It’s wonderful that many of these books are leveled to support the progression of children’s independent reading abilities. As a child conquers the simple read, they can pick up a new book with more new words to learn, practice their sounding out skills (decoding), gain more confidence and skill, then progress to the next level of independent reading. Slowly these simple books are looked at less often. Your child’s curiosity and desire to improve will propel them to pick up more challenging books.
This is where we as parents can encourage and entice the developing reader to playfully look at the pictures with hard words and use the pictures to tell them the story in their head. Also, at bedtime, by choosing a book that has tougher vocabulary, you are able to pique your child’s interest in looking at a tougher book. It might be through a simple picture walk at first, as outlined in the previous blog, then by repeatedly choosing it on other nights digging deeper reading only a couple of sentences of a page. But the story rhymes, you ask? Yes, and it’s okay to read it the way you want. You can read random interesting sentences the first time, then the next time you pick up the book you can read it with the rhyme. The book will be reborn in a new form.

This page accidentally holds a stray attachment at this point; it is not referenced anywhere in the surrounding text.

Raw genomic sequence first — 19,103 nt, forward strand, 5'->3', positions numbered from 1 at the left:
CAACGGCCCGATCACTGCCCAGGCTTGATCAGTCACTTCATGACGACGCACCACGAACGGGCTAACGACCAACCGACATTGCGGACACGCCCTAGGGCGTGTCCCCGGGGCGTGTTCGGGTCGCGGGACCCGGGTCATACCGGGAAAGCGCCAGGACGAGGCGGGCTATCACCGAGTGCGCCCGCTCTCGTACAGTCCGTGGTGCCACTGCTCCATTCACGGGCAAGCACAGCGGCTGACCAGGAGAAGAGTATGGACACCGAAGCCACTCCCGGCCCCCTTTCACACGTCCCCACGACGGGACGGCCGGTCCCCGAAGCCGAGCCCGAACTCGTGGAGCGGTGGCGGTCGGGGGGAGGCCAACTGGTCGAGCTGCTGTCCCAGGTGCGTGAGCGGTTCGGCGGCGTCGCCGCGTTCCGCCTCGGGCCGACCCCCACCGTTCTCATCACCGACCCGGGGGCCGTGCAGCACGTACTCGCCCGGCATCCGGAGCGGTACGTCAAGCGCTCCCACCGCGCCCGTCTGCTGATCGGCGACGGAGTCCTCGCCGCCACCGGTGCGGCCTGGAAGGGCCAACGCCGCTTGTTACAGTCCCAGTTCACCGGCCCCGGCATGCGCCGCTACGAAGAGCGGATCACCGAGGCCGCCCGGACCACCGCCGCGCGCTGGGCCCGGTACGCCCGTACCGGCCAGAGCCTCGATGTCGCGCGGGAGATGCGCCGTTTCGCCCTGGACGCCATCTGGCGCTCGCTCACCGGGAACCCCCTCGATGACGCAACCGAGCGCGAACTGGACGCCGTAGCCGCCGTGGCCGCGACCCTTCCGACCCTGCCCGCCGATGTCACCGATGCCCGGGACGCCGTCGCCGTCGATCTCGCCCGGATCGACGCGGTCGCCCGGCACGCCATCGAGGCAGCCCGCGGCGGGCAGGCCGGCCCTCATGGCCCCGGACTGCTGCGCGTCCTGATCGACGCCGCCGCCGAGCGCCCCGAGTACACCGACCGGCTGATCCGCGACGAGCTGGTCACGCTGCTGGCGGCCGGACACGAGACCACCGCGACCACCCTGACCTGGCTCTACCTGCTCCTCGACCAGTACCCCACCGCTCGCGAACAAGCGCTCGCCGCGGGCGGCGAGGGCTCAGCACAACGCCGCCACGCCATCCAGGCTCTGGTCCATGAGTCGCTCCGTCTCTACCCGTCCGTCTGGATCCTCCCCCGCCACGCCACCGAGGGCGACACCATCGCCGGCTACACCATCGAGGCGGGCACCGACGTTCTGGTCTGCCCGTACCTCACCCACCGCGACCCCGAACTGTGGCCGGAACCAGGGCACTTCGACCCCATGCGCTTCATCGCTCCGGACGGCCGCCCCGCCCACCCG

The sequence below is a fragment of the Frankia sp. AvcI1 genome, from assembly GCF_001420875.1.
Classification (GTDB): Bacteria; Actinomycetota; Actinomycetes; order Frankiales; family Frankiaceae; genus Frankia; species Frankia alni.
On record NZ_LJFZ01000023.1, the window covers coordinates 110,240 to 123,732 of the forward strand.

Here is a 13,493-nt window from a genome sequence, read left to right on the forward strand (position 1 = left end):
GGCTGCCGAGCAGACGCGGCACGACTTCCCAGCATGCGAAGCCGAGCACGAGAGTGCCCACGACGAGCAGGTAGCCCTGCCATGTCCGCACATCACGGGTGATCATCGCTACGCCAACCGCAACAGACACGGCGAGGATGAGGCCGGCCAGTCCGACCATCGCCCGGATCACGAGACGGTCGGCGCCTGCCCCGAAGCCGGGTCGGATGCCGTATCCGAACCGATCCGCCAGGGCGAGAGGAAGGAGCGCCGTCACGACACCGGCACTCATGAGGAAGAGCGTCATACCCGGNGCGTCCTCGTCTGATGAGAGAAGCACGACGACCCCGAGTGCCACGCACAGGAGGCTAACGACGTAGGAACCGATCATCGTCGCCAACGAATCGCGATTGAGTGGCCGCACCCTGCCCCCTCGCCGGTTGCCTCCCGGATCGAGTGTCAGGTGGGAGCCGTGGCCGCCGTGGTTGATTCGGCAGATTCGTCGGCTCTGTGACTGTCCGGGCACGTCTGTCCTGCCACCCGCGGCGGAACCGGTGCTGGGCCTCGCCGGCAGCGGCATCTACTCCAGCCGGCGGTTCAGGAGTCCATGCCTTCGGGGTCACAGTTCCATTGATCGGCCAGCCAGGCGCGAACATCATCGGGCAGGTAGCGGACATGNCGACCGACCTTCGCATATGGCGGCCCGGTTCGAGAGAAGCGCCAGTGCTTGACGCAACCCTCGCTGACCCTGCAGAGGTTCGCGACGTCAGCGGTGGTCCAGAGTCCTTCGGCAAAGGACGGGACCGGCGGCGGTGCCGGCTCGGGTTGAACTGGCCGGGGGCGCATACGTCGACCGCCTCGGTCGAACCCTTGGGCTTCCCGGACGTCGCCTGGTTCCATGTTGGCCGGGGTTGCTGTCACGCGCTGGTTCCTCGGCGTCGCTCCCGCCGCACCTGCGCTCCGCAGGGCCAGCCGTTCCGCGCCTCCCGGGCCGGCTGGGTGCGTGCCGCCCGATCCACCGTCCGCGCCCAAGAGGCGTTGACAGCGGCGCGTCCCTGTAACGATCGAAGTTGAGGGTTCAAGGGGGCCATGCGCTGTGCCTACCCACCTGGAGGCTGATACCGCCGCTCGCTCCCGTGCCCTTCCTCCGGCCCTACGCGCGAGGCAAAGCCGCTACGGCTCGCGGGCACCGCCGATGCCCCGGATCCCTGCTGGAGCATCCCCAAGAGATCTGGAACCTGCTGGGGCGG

The complex reads on your shelf become those five-day ‘meaty’ reads that I mentioned are done in the classroom. The difference is that you are reading them not necessarily of five consecutive nights but sporadically over a period of time. These complex books are enjoyed over months and years.